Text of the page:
TRAVERSE CITY — A hunter accused of shooting and killing a man during deer season stayed mostly silent while a judge formally announced charges that could send him to prison.

David Michael Barber stood next to his attorney, Daniel Hartman, for an 86th District Court arraignment hearing. Judge Thomas Phillips read off the counts he faces, including a 15-year involuntary manslaughter felony charge, felony firearm and careless discharge of a firearm causing injury or death.

A Michigan Department of Natural Resources investigation determined Barber, on Nov. 15 — Michigan’s opening day of firearm deer season — shot and killed Justin Beutel at about 1 p.m. close to the West Elder Road and Torch Lake Drive intersection, near Alden.

Barber thought he was shooting at a deer, according to court records. Beutel died from injuries suffered from the gunshot.

"Condolences to the family," Hartman said. "It's a tragedy."

Hartman and Prosecutor Jim Rossiter declined to discuss the allegations further.

Barber is scheduled to appear for a probable cause conference Jan. 16 in Bellaire.

Theresa Steiner Schurman, Beutel’s mother, said her son was dressing a deer he harvested earlier in the day when he was shot. He sent a photo to his family members just before his death — a smiling, bearded Beutel can be seen posing with his buck.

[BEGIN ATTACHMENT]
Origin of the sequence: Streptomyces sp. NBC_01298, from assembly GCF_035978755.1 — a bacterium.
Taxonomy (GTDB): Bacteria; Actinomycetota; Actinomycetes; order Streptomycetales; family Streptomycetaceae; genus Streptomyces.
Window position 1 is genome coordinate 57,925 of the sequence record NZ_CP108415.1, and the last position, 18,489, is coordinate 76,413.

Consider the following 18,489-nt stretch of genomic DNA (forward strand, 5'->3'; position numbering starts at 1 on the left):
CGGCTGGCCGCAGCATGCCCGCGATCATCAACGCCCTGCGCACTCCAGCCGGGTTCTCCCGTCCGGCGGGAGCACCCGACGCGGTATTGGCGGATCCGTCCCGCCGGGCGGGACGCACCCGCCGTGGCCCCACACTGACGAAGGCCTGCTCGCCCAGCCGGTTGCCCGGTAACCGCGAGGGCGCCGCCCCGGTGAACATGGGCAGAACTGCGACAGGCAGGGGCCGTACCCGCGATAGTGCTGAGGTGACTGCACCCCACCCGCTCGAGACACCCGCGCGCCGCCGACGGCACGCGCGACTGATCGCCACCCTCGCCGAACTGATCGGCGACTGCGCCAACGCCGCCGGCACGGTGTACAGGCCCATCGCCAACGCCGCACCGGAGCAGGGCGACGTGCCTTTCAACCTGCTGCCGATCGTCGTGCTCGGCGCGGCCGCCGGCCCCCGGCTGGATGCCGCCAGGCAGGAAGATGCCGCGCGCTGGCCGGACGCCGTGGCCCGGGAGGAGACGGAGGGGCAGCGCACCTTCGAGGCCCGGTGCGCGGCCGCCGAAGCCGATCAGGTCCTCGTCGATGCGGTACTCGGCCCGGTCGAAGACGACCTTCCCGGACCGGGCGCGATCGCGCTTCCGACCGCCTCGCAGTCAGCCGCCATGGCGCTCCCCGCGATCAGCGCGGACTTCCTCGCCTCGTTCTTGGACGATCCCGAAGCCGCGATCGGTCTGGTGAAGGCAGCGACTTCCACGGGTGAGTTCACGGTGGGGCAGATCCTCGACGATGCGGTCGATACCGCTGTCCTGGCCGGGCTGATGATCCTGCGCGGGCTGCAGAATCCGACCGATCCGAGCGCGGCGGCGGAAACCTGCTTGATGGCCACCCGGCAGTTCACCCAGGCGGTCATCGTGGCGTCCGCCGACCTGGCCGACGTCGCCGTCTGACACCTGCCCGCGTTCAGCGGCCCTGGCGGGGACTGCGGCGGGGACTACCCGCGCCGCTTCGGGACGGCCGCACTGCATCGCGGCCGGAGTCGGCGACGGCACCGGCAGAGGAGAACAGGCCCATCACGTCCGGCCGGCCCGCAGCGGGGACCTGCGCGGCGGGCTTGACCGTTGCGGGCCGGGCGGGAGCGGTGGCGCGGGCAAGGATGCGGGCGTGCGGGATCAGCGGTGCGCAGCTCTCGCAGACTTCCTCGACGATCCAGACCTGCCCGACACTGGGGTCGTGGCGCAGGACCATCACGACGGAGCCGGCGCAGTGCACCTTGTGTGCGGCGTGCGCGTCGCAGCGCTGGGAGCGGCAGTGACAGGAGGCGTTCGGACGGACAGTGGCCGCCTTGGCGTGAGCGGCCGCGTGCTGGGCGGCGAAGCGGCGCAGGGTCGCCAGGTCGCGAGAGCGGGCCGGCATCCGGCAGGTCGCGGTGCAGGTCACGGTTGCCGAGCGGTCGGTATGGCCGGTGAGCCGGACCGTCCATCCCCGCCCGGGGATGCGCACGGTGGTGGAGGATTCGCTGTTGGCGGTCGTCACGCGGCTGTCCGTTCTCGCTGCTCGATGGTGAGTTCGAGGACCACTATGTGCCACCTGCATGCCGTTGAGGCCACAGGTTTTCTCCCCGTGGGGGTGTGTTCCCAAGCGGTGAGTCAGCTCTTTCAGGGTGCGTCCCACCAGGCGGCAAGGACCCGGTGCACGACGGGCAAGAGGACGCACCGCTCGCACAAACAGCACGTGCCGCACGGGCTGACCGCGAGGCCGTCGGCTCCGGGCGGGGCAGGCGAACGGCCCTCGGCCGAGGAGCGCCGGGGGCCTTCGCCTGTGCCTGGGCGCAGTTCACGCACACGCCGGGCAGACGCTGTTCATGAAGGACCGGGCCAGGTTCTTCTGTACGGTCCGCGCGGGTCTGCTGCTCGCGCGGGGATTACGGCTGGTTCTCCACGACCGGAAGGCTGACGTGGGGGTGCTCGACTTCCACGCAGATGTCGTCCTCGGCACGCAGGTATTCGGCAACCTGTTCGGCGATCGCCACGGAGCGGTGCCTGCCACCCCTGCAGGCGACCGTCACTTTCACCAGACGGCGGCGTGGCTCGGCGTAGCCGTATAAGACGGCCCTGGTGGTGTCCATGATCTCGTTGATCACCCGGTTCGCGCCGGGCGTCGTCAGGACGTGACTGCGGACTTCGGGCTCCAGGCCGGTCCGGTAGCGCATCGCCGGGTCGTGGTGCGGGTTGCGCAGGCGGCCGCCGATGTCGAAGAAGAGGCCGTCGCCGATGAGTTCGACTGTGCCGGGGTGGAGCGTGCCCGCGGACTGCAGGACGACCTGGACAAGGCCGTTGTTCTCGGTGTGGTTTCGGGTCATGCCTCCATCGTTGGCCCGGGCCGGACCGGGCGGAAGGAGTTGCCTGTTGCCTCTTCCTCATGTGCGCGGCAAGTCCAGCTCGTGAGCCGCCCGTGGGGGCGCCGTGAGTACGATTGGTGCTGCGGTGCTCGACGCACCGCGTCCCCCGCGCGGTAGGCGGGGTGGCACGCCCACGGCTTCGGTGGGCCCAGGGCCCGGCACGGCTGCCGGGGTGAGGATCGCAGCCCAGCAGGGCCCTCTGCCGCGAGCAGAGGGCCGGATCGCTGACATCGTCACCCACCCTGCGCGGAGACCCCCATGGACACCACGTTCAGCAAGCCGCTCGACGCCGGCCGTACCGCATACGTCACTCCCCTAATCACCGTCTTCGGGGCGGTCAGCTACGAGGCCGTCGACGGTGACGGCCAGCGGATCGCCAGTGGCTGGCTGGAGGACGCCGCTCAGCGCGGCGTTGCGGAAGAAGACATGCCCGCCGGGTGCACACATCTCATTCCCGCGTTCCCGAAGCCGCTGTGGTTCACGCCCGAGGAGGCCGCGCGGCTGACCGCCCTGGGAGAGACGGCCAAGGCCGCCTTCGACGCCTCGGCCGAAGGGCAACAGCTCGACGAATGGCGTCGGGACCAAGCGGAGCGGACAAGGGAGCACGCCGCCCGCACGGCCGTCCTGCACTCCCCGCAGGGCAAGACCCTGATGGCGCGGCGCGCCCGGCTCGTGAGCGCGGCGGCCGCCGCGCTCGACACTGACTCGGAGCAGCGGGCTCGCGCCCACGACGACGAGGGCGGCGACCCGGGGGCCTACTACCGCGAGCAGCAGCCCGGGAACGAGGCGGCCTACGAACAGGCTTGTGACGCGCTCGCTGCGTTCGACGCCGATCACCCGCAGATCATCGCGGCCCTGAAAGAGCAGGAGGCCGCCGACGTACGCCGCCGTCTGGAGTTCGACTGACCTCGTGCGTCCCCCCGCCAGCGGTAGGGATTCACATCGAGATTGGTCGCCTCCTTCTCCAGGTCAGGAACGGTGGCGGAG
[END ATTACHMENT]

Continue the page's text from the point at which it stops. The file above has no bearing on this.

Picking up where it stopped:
Deer hunting was a tradition Beutel picked up when he was a kid. He enjoyed hunting the plot of family-owned land with his father and grandfather, Schurman said.

“It was a nice place to get away,” Schurman said. “He loved the outdoors.”

He was a motorcycle mechanic, specializing in Harley Davidson bikes, when he wasn’t hunting. Beutel started his own shop last summer.

Beutel lived in Sanford with his wife — who also is an avid hunter — but stayed with his mother in Rapid City to hunt the property that has been in the family since 1942.

DNR officers continue to see fewer and fewer hunting fatalities, like Beutel’s death, said Lt. James Gorno, a DNR conservation officer for District 3, covering Antrim, Alpena, Cheboygan, Charlevoix, Emmet, Montmorency, Otsego and Presque Isle counties.

Beutal’s death marks the second fatality reported during deer hunting season, including bow hunting season, over the last five years, according to DNR statistics — another hunter was killed in 2016.

“Over the last 25 to 30 years, the hunting incidents dropped off dramatically because of hunter safety classes, hunter awareness and (hunters) following the law,” Gorno said.

Statistics back up Gorno’s claim. Hunter fatalities fell from 89 recorded from 1940-1970 to less than 20 through the late 1970s, when those numbers fell even more.

Gorno also pointed to laws requiring to hunters wear orange — either an orange cap, hat, vest, jacket or rain gear, according to state statute — for the decrease in deaths.

“Between all those things, it has cut down on the accidents dramatically,” he said.

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